Lead holds for school board challengers Burns, Jansen and Dickerson

Two voters drop paper ballots at the Election Tent behind the Douglas County Courthouse in Minden. Stormy weather prompted the Clerk-Treasurer's Office to move voting machines indoors on Election Day.

Two voters drop paper ballots at the Election Tent behind the Douglas County Courthouse in Minden. Stormy weather prompted the Clerk-Treasurer's Office to move voting machines indoors on Election Day.

Two more days and 5,087 more ballots counted brought the Douglas County results of the 2022 general election into closer focus.

School Board challengers David Burns, Susan Jansen and Katherine Dickerson hung onto their lead as the Douglas County Clerk-Treasurer’s Office completed counting the paper ballots received on Election Day.

“We’re taking the weekend off,” Clerk-Treasurer Amy Burgans said after two days processing the paper ballots.

Results showed Dickerson’s lead over school board trustee Heather Jackson narrowed slightly, as did Burns’ lead over Roberta Butterfield. Jansen widened the gap between her and two-term trustee Robbe Lehmann.

Thanks to the Veterans Day holiday, Nevada election officials now have until Monday for voters to cure ballot signatures, Burgans said.

She said there are 1,000 or so ballots left to count plus whatever valid ballots arrive in the mail on Saturday.

10 a.m. Nov. 11 update

Most of the paper ballots being prepared for counting on Friday arrived on Election Day.

Clerk-Treasurer Amy Burgans said around 6,000 ballots were dropped off on Tuesday, amounting to almost 15 percent of the electorate.

“I hope to have some really substantial numbers,” Burgans said. “I don’t even know who’s winning, I’m so busy. My priority is to get them put in there and then we can dive into the numbers later.”

There were 6-7,000 ballots still to process on Friday morning, which won’t be released until after The Record-Courier’s noon press time on Friday.

Today is the last day ballots postmarked Nov. 8 may be received at the Clerk’s Office through the mail, though that has not been a major source. Of the 100 that arrived on Thursday, half of them were postmarked Nov. 9, which means they were rejected.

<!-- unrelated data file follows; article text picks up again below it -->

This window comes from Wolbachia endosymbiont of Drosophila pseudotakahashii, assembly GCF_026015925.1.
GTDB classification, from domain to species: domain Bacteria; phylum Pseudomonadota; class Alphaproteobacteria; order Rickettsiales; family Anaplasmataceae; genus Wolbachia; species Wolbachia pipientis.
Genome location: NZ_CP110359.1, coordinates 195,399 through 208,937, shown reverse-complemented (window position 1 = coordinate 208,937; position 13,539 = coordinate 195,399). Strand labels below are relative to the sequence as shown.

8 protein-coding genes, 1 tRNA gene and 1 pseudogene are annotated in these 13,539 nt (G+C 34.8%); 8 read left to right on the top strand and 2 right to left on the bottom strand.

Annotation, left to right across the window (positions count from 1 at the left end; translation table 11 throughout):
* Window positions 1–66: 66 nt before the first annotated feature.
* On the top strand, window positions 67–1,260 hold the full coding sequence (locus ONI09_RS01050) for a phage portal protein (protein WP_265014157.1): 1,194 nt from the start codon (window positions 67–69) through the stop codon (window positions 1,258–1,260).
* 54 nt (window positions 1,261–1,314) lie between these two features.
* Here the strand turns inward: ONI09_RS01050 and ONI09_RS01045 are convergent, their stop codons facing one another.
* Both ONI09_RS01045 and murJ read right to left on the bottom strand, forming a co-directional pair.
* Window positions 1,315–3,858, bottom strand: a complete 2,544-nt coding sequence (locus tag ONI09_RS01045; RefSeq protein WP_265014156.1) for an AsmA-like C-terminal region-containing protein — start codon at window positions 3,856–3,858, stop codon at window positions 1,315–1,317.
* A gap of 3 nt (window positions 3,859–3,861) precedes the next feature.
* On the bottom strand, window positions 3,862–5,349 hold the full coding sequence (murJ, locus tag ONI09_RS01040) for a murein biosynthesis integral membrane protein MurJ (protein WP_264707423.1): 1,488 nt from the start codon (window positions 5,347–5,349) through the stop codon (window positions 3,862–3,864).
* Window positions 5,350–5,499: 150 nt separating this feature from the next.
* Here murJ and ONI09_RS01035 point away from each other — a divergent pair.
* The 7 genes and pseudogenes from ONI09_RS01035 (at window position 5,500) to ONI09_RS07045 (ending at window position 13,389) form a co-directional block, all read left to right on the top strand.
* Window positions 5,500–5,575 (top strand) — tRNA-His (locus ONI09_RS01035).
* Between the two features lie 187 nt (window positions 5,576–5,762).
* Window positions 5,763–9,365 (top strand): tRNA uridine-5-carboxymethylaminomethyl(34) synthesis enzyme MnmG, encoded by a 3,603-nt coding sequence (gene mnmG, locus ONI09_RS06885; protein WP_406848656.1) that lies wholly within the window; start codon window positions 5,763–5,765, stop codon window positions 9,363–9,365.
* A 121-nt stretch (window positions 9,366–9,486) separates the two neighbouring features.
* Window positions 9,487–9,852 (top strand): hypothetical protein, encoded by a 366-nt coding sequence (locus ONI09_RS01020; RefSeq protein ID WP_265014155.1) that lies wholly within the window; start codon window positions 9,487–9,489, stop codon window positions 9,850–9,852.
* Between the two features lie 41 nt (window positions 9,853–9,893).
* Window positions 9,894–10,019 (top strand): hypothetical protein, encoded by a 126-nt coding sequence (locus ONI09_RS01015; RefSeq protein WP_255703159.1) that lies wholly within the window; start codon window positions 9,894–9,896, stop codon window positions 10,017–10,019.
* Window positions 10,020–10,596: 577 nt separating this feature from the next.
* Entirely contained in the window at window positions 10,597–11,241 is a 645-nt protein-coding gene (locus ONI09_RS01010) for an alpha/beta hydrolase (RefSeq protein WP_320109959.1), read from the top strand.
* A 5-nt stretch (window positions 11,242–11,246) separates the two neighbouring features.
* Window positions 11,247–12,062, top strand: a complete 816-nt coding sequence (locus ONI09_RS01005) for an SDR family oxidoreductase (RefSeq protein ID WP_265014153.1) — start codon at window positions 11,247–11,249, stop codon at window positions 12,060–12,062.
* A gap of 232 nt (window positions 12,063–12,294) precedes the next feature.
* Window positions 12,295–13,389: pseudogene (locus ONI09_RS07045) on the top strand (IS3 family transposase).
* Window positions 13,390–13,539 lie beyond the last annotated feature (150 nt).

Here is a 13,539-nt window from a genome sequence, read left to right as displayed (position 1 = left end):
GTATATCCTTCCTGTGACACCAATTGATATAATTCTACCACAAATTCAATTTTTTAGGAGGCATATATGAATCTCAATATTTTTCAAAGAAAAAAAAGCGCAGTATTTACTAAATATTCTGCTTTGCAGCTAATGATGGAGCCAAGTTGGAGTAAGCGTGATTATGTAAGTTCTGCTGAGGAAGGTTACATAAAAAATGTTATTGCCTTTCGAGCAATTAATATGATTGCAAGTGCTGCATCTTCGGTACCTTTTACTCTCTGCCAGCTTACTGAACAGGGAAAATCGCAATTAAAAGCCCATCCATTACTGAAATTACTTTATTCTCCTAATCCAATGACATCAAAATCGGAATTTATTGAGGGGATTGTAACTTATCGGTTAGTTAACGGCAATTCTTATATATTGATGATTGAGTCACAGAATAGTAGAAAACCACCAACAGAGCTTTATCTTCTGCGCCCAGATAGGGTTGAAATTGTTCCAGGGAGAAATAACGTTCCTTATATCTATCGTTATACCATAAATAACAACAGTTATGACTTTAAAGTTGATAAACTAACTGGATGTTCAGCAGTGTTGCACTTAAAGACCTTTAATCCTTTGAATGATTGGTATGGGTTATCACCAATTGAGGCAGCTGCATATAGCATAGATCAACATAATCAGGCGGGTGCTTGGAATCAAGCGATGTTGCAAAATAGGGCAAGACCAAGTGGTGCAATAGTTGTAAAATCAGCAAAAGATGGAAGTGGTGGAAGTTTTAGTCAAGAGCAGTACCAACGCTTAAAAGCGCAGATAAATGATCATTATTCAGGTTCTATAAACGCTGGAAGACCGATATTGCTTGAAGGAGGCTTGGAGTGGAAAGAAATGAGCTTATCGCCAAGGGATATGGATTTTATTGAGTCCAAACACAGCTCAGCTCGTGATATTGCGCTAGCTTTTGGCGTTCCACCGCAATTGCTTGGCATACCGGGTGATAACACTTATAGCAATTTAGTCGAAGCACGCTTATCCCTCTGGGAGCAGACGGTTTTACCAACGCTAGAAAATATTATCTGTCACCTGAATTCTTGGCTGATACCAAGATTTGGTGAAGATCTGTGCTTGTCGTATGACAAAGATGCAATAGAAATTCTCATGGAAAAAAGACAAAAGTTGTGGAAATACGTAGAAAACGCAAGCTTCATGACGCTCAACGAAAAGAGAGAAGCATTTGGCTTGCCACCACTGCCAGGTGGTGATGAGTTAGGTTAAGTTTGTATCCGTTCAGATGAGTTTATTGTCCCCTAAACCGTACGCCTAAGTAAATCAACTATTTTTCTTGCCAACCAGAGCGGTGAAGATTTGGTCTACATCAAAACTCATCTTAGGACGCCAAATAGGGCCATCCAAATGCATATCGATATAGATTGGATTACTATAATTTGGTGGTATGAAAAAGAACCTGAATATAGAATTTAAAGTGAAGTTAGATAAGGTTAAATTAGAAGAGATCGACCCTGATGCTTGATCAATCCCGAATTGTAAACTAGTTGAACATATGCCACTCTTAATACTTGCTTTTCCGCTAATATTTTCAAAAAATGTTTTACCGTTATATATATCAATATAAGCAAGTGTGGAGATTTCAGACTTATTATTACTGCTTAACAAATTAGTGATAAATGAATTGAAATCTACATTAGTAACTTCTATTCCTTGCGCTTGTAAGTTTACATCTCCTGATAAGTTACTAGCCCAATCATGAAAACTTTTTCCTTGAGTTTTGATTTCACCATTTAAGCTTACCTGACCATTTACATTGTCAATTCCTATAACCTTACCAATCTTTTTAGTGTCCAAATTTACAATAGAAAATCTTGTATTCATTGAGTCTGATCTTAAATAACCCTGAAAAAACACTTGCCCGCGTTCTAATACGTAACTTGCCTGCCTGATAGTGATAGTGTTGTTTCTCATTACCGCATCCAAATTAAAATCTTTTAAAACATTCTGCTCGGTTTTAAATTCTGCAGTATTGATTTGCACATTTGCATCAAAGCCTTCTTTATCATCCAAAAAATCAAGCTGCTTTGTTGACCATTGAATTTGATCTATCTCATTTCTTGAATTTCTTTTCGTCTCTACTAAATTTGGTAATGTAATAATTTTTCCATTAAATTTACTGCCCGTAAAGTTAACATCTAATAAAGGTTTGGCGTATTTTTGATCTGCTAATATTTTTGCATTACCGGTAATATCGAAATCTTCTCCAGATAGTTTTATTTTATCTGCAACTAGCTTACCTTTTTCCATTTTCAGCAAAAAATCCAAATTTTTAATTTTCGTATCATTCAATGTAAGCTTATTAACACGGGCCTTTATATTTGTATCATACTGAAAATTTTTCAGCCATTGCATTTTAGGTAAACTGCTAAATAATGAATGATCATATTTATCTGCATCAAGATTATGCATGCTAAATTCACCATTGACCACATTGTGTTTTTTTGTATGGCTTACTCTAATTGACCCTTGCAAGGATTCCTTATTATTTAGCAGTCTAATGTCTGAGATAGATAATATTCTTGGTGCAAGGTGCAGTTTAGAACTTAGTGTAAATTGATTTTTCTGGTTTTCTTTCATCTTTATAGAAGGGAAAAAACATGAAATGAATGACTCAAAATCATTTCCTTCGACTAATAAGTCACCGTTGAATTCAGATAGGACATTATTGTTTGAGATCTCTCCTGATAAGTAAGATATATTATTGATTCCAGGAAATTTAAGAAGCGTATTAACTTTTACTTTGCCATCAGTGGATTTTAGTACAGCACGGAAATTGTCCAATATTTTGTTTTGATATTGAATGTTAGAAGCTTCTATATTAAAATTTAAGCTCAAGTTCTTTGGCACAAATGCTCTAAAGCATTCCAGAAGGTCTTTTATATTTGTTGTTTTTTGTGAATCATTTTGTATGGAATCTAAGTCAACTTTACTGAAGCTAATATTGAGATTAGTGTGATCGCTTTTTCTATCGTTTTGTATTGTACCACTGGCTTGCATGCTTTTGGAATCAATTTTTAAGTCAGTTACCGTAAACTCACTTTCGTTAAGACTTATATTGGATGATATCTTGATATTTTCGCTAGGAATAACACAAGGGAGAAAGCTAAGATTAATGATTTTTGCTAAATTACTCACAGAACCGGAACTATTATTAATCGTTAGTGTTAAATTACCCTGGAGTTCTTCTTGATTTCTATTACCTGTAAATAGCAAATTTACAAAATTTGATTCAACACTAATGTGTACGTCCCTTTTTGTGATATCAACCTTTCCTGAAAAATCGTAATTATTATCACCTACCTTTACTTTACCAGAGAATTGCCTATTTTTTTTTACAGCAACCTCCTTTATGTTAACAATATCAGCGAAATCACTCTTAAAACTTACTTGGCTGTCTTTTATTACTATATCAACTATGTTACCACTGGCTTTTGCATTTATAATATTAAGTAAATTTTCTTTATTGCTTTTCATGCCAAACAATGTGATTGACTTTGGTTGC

With a significant number of paper ballots on Friday, the results of the 2022 General Election remain a mystery for several candidates.

As of the Wednesday afternoon, Douglas had counted 22,218 votes. Another 7,000 votes would bring the county to a turnout of 29,000 votes or a turnout of almost 72 percent, on par with prior year mid-term elections.

Preliminary results gave majorities to the three school board challengers that only eroded slightly with the addition of results of 899 paper ballots on Wednesday afternoon.

School Board District 2 candidate Susan Jansen held a 2,494-vote lead over two-term trustee Robbe Lehman in the results, while David Burns led Roberta Butterfield by 1,504 votes.

Topaz Ranch Estates resident Katherine Dickerson held the narrowest lead, 1,199 votes ahead of School Board trustee Heather Jackson.

It will likely be Monday before final preliminary results are determined. County commissioners are scheduled to canvass the vote 4 p.m. Nov. 18.

The Republican slate of state candidates with Adam Laxalt at the top of the ballot swept Douglas County, as expected due to its large Republican majority.

But even those numbers indicate there are a lot of results out there that have yet to be counted.

However, the equivalent of about 75 percent of 20,945 Douglas Republicans voted for Rep. Mark Amodei, who is so far the most popular among the Republican candidates. 

On the Democratic side, Attorney General Aaron Ford was the most popular candidate with 7,652 votes, or the equivalent of 95.5 percent of the counties registered active Democratic voters. 

Ford issued a statement on Thursday declaring victory in his statewide race.

Republican Ken Gray defeated Democrat Janice Noble 15,069 to 6,514 in Douglas for the Assembly District 39 seat being vacated by Jim Wheeler. Gray had 21,989 votes to Noble’s 9,046 in the district that represents Douglas and part of Lyon counties. 

Robin Titus ran unopposed in the general after defeating Wheeler in the Republican primary. 

Further down the ballot, East Fork Swimming Pool District incumbents Frank Dressel and Travis Lee will likely retain their seats, with Lee leading Charles Duarte by just over 3,300 votes.

Tahoe Douglas trustee candidates Benjamin Johnson and Stacy Noyes led Kirk Ledbetter in the initial results.

The six-way race for three seats on the Indian Hills General Improvement District board had Robert Stulac, Vicky Lufrano and Robert Garcia in the lead, but only 31 votes could change the results.

In Topaz Ranch Estates, only seven votes stand between third-place Lisa Sandbo and fourth-place incumbent Gerald Clark. Michael Tanner is in the lead with 379 votes and Kaitlyn Insell is in second with 340. 

All three of the ballot questions were defeated in Douglas County by a margin sufficient to indicate that will be the electorate’s final word.

However, they fared far better statewide, according to the Nevada Secretary of State’s Office.

All of Douglas County’s constitutional officers ran unopposed in the general election, including both county commissioner candidates.

Sharla Hales, and Wes Rice, will join Sheriff Dan Coverley, Assessor Trent Tholen, Recorder Shawnyne Garren, District Attorney Mark Jackson, Public Administrator Steve Walsh and Burgans for a term starting with the new year.

The Record-Courier will update this story at www.recordcourier.com as more results are released.


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